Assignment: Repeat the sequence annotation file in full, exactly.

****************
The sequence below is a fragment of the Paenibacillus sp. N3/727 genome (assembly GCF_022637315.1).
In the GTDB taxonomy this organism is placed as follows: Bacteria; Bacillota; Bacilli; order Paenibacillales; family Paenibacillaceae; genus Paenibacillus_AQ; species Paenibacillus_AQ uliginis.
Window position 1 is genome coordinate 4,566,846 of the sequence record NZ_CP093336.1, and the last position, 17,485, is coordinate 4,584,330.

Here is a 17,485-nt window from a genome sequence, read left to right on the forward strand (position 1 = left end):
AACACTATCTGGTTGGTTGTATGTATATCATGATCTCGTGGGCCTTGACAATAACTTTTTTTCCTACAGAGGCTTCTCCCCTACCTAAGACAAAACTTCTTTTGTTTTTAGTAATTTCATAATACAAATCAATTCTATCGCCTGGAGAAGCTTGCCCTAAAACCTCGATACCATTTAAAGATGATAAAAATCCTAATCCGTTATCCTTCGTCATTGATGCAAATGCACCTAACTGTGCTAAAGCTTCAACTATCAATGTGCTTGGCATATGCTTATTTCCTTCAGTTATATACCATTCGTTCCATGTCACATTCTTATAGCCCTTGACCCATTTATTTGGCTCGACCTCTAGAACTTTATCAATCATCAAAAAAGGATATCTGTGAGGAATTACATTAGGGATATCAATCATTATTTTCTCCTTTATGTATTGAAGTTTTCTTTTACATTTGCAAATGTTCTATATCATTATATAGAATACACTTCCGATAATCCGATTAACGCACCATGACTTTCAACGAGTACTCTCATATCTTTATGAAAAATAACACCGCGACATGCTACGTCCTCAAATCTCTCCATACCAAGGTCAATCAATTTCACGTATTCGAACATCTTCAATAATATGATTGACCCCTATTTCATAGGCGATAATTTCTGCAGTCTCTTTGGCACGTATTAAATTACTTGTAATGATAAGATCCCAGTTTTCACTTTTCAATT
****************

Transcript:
The sequence below is a fragment of the Paenibacillus sp. N3/727 genome (assembly GCF_022637315.1).
In the GTDB taxonomy this organism is placed as follows: Bacteria; Bacillota; Bacilli; order Paenibacillales; family Paenibacillaceae; genus Paenibacillus_AQ; species Paenibacillus_AQ uliginis.
Window position 1 is genome coordinate 4,566,846 of the sequence record NZ_CP093336.1, and the last position, 17,485, is coordinate 4,584,330.

Here is a 17,485-nt window from a genome sequence, read left to right on the forward strand (position 1 = left end):
AACACTATCTGGTTGGTTGTATGTATATCATGATCTCGTGGGCCTTGACAATAACTTTTTTTCCTACAGAGGCTTCTCCCCTACCTAAGACAAAACTTCTTTTGTTTTTAGTAATTTCATAATACAAATCAATTCTATCGCCTGGAGAAGCTTGCCCTAAAACCTCGATACCATTTAAAGATGATAAAAATCCTAATCCGTTATCCTTCGTCATTGATGCAAATGCACCTAACTGTGCTAAAGCTTCAACTATCAATGTGCTTGGCATATGCTTATTTCCTTCAGTTATATACCATTCGTTCCATGTCACATTCTTATAGCCCTTGACCCATTTATTTGGCTCGACCTCTAGAACTTTATCAATCATCAAAAAAGGATATCTGTGAGGAATTACATTAGGGATATCAATCATTATTTTCTCCTTTATGTATTGAAGTTTTCTTTTACATTTGCAAATGTTCTATATCATTATATAGAATACACTTCCGATAATCCGATTAACGCACCATGACTTTCAACGAGTACTCTCATATCTTTATGAAAAATAACACCGCGACATGCTACGTCCTCAAATCTCTCCATACCAAGGTCAATCAATTTCACGTATTCGAACATCTTCAATAATATGATTGACCCCTATTTCATAGGCGATAATTTCTGCAGTCTCTTTGGCACGTATTAAATTACTTGTAATGATAAGATCCCAGTTTTCACTTTTCAATT